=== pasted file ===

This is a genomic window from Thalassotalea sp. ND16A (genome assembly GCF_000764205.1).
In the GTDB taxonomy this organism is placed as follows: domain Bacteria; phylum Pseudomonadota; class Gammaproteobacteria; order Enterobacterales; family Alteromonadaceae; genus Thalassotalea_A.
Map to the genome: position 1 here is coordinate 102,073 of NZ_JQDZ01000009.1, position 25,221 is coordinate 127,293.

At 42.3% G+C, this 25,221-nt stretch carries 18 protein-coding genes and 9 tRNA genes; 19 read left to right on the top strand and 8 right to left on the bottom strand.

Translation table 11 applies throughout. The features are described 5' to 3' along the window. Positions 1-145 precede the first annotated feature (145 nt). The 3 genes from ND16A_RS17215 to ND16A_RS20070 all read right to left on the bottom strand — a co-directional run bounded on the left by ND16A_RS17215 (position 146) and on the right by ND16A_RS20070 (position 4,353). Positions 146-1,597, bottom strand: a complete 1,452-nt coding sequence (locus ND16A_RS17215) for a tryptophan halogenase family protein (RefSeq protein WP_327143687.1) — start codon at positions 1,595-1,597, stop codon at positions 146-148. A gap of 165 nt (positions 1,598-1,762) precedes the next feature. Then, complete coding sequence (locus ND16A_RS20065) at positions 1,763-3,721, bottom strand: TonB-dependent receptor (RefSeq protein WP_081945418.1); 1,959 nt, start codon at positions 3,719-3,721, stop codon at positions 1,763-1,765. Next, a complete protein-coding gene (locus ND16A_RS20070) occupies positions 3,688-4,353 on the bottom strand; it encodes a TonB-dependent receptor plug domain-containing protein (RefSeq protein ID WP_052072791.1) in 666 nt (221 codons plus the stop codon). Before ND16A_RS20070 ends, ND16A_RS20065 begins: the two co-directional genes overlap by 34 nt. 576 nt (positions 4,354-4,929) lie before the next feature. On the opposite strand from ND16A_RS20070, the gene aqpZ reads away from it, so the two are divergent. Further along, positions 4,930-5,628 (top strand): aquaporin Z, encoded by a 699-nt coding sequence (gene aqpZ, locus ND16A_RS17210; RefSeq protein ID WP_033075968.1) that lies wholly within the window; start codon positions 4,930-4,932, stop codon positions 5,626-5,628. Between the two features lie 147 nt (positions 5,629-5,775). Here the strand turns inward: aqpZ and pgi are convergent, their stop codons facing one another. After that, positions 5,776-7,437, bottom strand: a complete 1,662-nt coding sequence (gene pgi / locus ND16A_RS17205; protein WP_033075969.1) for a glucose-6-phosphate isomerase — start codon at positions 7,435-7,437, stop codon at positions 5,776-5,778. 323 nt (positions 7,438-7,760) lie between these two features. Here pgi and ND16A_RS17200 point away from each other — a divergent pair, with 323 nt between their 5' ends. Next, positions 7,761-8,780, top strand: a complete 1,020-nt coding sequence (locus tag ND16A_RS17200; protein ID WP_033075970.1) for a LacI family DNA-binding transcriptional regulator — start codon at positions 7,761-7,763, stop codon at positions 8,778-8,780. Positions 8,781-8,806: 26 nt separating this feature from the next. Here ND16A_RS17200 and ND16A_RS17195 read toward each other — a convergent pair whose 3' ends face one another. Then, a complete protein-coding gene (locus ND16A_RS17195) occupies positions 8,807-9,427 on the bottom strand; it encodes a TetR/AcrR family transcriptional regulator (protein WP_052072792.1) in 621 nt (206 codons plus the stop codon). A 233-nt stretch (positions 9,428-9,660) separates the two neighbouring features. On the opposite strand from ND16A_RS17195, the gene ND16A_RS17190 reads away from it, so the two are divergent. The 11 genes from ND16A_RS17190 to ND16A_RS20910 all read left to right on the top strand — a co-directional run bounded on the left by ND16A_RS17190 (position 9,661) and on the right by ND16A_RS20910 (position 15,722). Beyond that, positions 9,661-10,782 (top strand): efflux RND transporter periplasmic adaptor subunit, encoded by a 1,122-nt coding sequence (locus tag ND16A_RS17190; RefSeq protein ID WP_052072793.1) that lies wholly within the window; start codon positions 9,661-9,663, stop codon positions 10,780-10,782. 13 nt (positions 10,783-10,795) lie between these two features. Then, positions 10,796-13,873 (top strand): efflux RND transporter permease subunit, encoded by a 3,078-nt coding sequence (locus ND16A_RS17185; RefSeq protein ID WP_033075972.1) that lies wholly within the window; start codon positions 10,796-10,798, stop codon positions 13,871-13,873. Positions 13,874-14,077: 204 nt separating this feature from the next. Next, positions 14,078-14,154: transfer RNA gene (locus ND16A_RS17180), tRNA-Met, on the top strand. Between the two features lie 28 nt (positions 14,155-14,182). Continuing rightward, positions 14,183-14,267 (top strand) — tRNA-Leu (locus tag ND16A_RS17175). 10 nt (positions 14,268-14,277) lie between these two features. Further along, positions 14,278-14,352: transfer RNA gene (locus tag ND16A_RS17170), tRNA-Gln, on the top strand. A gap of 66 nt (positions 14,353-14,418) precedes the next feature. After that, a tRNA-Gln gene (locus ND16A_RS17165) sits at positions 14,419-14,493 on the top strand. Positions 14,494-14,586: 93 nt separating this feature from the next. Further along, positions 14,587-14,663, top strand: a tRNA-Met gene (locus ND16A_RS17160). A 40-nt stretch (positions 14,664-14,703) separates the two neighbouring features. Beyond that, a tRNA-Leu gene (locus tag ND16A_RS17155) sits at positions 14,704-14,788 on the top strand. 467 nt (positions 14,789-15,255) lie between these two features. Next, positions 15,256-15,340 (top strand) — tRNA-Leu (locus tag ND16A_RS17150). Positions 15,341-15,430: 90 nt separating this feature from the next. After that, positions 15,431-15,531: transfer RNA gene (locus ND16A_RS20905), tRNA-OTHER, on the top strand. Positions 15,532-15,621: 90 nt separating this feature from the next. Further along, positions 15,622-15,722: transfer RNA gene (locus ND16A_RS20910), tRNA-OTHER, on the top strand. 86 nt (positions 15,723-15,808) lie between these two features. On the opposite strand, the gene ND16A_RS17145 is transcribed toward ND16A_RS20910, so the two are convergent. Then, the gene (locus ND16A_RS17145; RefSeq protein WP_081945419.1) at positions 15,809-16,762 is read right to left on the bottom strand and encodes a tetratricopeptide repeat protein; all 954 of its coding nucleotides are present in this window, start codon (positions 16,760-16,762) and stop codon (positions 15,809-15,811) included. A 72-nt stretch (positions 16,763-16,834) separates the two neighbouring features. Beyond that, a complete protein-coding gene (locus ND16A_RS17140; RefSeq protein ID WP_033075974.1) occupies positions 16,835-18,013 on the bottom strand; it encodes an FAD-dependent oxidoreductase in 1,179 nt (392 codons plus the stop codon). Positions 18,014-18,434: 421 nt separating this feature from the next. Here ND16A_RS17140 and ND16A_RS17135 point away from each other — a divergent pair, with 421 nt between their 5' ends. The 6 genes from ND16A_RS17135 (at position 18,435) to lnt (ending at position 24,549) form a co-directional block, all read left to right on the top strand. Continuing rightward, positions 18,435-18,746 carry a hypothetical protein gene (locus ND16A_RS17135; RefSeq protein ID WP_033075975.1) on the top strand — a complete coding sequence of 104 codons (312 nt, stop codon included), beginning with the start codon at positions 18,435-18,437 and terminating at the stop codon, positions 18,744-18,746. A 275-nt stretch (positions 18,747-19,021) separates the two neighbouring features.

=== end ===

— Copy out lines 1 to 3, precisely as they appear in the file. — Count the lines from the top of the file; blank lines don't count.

This is a genomic window from Thalassotalea sp. ND16A (genome assembly GCF_000764205.1).
In the GTDB taxonomy this organism is placed as follows: domain Bacteria; phylum Pseudomonadota; class Gammaproteobacteria; order Enterobacterales; family Alteromonadaceae; genus Thalassotalea_A.
Map to the genome: position 1 here is coordinate 102,073 of NZ_JQDZ01000009.1, position 25,221 is coordinate 127,293.